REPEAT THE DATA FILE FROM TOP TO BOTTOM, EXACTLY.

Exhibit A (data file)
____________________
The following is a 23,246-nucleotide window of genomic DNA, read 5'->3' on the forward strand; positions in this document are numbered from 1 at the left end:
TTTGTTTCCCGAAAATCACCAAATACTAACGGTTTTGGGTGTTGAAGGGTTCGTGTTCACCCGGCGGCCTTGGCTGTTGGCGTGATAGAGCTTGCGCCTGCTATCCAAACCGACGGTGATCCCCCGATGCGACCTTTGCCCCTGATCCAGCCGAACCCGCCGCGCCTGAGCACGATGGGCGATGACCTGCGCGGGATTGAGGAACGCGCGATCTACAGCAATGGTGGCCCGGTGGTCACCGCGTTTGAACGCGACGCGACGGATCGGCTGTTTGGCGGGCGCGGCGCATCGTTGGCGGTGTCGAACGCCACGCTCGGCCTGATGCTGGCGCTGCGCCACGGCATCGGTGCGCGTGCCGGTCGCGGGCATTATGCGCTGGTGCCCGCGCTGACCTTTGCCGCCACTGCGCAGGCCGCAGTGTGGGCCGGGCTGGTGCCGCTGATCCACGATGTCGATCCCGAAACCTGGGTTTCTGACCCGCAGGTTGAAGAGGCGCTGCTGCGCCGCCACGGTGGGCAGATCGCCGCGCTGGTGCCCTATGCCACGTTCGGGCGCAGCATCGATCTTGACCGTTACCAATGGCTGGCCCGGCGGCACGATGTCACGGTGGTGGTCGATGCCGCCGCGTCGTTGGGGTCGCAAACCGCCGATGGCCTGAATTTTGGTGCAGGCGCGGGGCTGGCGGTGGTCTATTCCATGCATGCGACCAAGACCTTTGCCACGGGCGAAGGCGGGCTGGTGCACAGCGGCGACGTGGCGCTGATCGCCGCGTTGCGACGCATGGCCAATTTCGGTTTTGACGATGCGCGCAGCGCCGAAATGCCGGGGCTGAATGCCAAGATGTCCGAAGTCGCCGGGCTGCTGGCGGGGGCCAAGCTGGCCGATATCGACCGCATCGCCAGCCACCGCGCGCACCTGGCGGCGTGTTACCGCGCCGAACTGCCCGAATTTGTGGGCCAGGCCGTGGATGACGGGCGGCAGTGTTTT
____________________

The following is a 23,246-nucleotide window of genomic DNA, read 5'->3' on the forward strand; positions in this document are numbered from 1 at the left end:
TTTGTTTCCCGAAAATCACCAAATACTAACGGTTTTGGGTGTTGAAGGGTTCGTGTTCACCCGGCGGCCTTGGCTGTTGGCGTGATAGAGCTTGCGCCTGCTATCCAAACCGACGGTGATCCCCCGATGCGACCTTTGCCCCTGATCCAGCCGAACCCGCCGCGCCTGAGCACGATGGGCGATGACCTGCGCGGGATTGAGGAACGCGCGATCTACAGCAATGGTGGCCCGGTGGTCACCGCGTTTGAACGCGACGCGACGGATCGGCTGTTTGGCGGGCGCGGCGCATCGTTGGCGGTGTCGAACGCCACGCTCGGCCTGATGCTGGCGCTGCGCCACGGCATCGGTGCGCGTGCCGGTCGCGGGCATTATGCGCTGGTGCCCGCGCTGACCTTTGCCGCCACTGCGCAGGCCGCAGTGTGGGCCGGGCTGGTGCCGCTGATCCACGATGTCGATCCCGAAACCTGGGTTTCTGACCCGCAGGTTGAAGAGGCGCTGCTGCGCCGCCACGGTGGGCAGATCGCCGCGCTGGTGCCCTATGCCACGTTCGGGCGCAGCATCGATCTTGACCGTTACCAATGGCTGGCCCGGCGGCACGATGTCACGGTGGTGGTCGATGCCGCCGCGTCGTTGGGGTCGCAAACCGCCGATGGCCTGAATTTTGGTGCAGGCGCGGGGCTGGCGGTGGTCTATTCCATGCATGCGACCAAGACCTTTGCCACGGGCGAAGGCGGGCTGGTGCACAGCGGCGACGTGGCGCTGATCGCCGCGTTGCGACGCATGGCCAATTTCGGTTTTGACGATGCGCGCAGCGCCGAAATGCCGGGGCTGAATGCCAAGATGTCCGAAGTCGCCGGGCTGCTGGCGGGGGCCAAGCTGGCCGATATCGACCGCATCGCCAGCCACCGCGCGCACCTGGCGGCGTGTTACCGCGCCGAACTGCCCGAATTTGTGGGCCAGGCCGTGGATGACGGGCGGCAGTGTTTT